We catch up with Amstel‘s global brand director to hear how he sees China becoming the Dutch beer‘s third biggest market, despite having only just launched there.
China is the world’s biggest beer market, but 150-year-old Amstel has waited until now to launch into the country, choosing a strategy of adapting to local tastes.
The Heineken-owned beer brand hopes its long history and European roots place it into the premium market in China, though it plans to adapt its taste to a more ‘sessionable’, smooth flavour, which Chinese beer drinkers prefer.
Bernardo Spielmann, global brand director for Amstel at Heineken, says Heineken has built up experience of launching brands into the China market and will be using these lessons to inform the Amstel launch.
“Every market launch is unique with specific consumer insights and trends that we follow to help us succeed, and China has been no different. Heineken has been operating in the Chinese beer market for years and that experience, combined with our strategic partnership with Chinese Resource Beer, has allowed us to gain valuable knowledge and insights that we have built into our market strategy. Within the Chinese market, we are seeing a shift towards consumers demanding premium products. Amstel‘s position is perfect for this market thanks to our European heritage and unique brewing credentials.”
Spielmann also explains the decision for a recipe adaptation, though the core ingredient of malt has remained. “We continue to see a growing trend for accessible premium beers from Chinese consumers, especially the ones with great ingredients and smooth taste. That is why we fine-tuned our recipe to match the more ‘sessionable’ beer profile, which is preferred in the country, while keeping the 100% malt base that makes it so special and different within the segment.”
Heineken has announced the launch but has not yet released details of the launch campaign, with more activity likely to start appearing as the Chinese festive season kicks off early next year.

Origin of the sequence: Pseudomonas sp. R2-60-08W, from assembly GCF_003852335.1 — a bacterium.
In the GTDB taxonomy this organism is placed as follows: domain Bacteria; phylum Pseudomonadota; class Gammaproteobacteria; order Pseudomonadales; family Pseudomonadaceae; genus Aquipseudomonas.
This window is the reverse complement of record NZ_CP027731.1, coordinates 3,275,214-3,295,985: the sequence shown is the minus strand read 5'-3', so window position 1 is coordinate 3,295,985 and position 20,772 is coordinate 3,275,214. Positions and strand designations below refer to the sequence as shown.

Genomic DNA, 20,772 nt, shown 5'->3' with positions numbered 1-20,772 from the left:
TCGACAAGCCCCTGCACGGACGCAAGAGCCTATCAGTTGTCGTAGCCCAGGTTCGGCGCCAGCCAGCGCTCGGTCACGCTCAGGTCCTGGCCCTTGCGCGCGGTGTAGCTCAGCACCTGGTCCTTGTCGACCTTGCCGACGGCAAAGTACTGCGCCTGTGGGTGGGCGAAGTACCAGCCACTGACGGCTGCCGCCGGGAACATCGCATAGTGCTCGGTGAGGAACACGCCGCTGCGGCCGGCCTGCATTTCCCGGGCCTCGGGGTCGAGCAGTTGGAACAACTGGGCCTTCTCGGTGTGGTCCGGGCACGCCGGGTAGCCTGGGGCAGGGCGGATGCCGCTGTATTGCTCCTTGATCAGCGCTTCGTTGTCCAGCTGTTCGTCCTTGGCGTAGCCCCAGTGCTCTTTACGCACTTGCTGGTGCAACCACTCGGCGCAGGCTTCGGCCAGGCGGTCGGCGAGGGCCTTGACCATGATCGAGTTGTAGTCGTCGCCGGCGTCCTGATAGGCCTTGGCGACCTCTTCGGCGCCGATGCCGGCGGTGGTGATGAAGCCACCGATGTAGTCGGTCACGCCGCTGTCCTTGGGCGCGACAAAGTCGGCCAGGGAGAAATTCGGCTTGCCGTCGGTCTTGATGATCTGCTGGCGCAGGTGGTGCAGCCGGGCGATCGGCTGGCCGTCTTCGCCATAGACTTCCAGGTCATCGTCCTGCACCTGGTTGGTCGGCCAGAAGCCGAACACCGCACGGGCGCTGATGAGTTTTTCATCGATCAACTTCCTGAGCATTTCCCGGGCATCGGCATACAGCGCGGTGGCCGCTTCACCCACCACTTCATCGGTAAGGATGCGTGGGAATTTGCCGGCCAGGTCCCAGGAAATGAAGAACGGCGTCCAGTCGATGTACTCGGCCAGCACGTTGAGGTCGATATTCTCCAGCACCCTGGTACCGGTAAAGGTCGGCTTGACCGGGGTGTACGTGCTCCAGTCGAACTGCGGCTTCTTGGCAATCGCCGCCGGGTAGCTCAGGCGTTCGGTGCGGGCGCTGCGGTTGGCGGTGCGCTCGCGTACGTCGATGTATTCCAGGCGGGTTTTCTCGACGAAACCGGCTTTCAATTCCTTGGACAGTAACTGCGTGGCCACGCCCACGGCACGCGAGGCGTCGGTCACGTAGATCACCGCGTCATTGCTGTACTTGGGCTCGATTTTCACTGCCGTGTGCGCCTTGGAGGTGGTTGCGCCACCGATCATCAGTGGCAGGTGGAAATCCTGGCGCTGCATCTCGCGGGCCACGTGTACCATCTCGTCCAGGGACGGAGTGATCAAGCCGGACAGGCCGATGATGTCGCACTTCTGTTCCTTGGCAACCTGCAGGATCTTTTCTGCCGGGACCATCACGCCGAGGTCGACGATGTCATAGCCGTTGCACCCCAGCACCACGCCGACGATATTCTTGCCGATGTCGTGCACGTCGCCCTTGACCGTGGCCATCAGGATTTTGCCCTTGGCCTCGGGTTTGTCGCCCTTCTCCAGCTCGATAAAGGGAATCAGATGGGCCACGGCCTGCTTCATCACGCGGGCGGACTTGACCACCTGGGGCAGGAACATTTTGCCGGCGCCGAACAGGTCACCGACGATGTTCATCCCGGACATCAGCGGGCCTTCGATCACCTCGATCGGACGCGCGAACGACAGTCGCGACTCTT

However, Spielmann does say that digital will form a large part of the first campaign activity: “There are also valuable learnings related to how consumers engage with social channels that are unique to China and the very advanced e-commerce landscape, which will be at the core of our launch campaign.”
The timing of the launch is intentionally alongside the brand’s 150th birthday, though Spielmann says the impact of Covid-19 has meant some delays and changes to the way the company would normally plan launches alongside its partners.
“With Covid-19 this year, we had to re-look at our timings and strategy. Like many people, we have also had to work virtually with our teams and agencies to bring this launch to life. Luckily, we have a very talented team and partners based in China, which have endured the challenges and offered great guidance to ensure a very impactful launch.”
Complications aside, the brand hasn’t changed its ambition, which is that it foresees China becoming the third biggest market for the Amstel brand globally.
“Our aim is for China to be one of Amstel’s biggest markets within the next three years. We believe this is achievable given our strategy to deliver a beer that meets the premiumization trends in China, but that also has a strong European brand identity with values that Chinese consumers will be able to relate to.”
The initial launch will focus on certain provinces in China, while a wider push will be planned for later.
“We plan to follow this launch announcement with a 360° marketing campaign that embodies the identity of the brand – 150 years of friendship. From a supply point of view, our plan is to focus on select provinces with our initial launch while preparing for an optimal roll-out more widely across China in 2021.”
With Amstel’s recipe localised, the brand is one step closer to its ambitious growth targets. It will be its big campaign push next year, however, that will be the engine driving it to become the third-biggest market for the brand.